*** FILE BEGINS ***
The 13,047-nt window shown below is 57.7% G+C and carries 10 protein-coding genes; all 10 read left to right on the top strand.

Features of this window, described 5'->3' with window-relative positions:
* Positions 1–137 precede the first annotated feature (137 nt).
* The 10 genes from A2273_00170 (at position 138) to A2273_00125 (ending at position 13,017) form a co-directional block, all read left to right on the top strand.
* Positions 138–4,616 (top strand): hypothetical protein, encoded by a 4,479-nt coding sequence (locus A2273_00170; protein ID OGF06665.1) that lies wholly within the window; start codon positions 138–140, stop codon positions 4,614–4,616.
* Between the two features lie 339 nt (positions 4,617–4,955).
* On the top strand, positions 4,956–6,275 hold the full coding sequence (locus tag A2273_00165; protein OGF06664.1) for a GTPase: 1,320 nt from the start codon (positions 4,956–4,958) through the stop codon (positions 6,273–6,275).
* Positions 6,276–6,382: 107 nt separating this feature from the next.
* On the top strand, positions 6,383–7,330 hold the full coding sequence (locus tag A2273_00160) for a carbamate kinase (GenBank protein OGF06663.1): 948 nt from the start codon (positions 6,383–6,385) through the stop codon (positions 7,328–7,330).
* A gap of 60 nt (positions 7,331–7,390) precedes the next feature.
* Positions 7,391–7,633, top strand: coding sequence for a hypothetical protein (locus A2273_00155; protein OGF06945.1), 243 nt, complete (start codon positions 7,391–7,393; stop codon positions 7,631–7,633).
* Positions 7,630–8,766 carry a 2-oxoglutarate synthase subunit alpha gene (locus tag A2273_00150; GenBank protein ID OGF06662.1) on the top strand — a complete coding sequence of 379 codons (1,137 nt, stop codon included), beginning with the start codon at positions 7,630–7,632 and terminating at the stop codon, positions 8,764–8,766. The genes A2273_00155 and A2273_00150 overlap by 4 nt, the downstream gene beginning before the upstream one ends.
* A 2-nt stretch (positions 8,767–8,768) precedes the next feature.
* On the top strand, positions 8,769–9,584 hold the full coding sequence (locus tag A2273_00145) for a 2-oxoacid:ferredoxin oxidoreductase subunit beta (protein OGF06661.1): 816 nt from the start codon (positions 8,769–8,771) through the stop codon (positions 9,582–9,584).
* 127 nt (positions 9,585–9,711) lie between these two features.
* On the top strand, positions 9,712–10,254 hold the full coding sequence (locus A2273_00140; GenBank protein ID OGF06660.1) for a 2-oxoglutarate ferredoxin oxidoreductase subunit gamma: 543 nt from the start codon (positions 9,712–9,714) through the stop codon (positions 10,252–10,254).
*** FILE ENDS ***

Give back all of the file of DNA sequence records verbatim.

The 13,047-nt window shown below is 57.7% G+C and carries 10 protein-coding genes; all 10 read left to right on the top strand.

Features of this window, described 5'->3' with window-relative positions:
* Positions 1–137 precede the first annotated feature (137 nt).
* The 10 genes from A2273_00170 (at position 138) to A2273_00125 (ending at position 13,017) form a co-directional block, all read left to right on the top strand.
* Positions 138–4,616 (top strand): hypothetical protein, encoded by a 4,479-nt coding sequence (locus A2273_00170; protein ID OGF06665.1) that lies wholly within the window; start codon positions 138–140, stop codon positions 4,614–4,616.
* Between the two features lie 339 nt (positions 4,617–4,955).
* On the top strand, positions 4,956–6,275 hold the full coding sequence (locus tag A2273_00165; protein OGF06664.1) for a GTPase: 1,320 nt from the start codon (positions 4,956–4,958) through the stop codon (positions 6,273–6,275).
* Positions 6,276–6,382: 107 nt separating this feature from the next.
* On the top strand, positions 6,383–7,330 hold the full coding sequence (locus tag A2273_00160) for a carbamate kinase (GenBank protein OGF06663.1): 948 nt from the start codon (positions 6,383–6,385) through the stop codon (positions 7,328–7,330).
* A gap of 60 nt (positions 7,331–7,390) precedes the next feature.
* Positions 7,391–7,633, top strand: coding sequence for a hypothetical protein (locus A2273_00155; protein OGF06945.1), 243 nt, complete (start codon positions 7,391–7,393; stop codon positions 7,631–7,633).
* Positions 7,630–8,766 carry a 2-oxoglutarate synthase subunit alpha gene (locus tag A2273_00150; GenBank protein ID OGF06662.1) on the top strand — a complete coding sequence of 379 codons (1,137 nt, stop codon included), beginning with the start codon at positions 7,630–7,632 and terminating at the stop codon, positions 8,764–8,766. The genes A2273_00155 and A2273_00150 overlap by 4 nt, the downstream gene beginning before the upstream one ends.
* A 2-nt stretch (positions 8,767–8,768) precedes the next feature.
* On the top strand, positions 8,769–9,584 hold the full coding sequence (locus tag A2273_00145) for a 2-oxoacid:ferredoxin oxidoreductase subunit beta (protein OGF06661.1): 816 nt from the start codon (positions 8,769–8,771) through the stop codon (positions 9,582–9,584).
* 127 nt (positions 9,585–9,711) lie between these two features.
* On the top strand, positions 9,712–10,254 hold the full coding sequence (locus A2273_00140; GenBank protein ID OGF06660.1) for a 2-oxoglutarate ferredoxin oxidoreductase subunit gamma: 543 nt from the start codon (positions 9,712–9,714) through the stop codon (positions 10,252–10,254).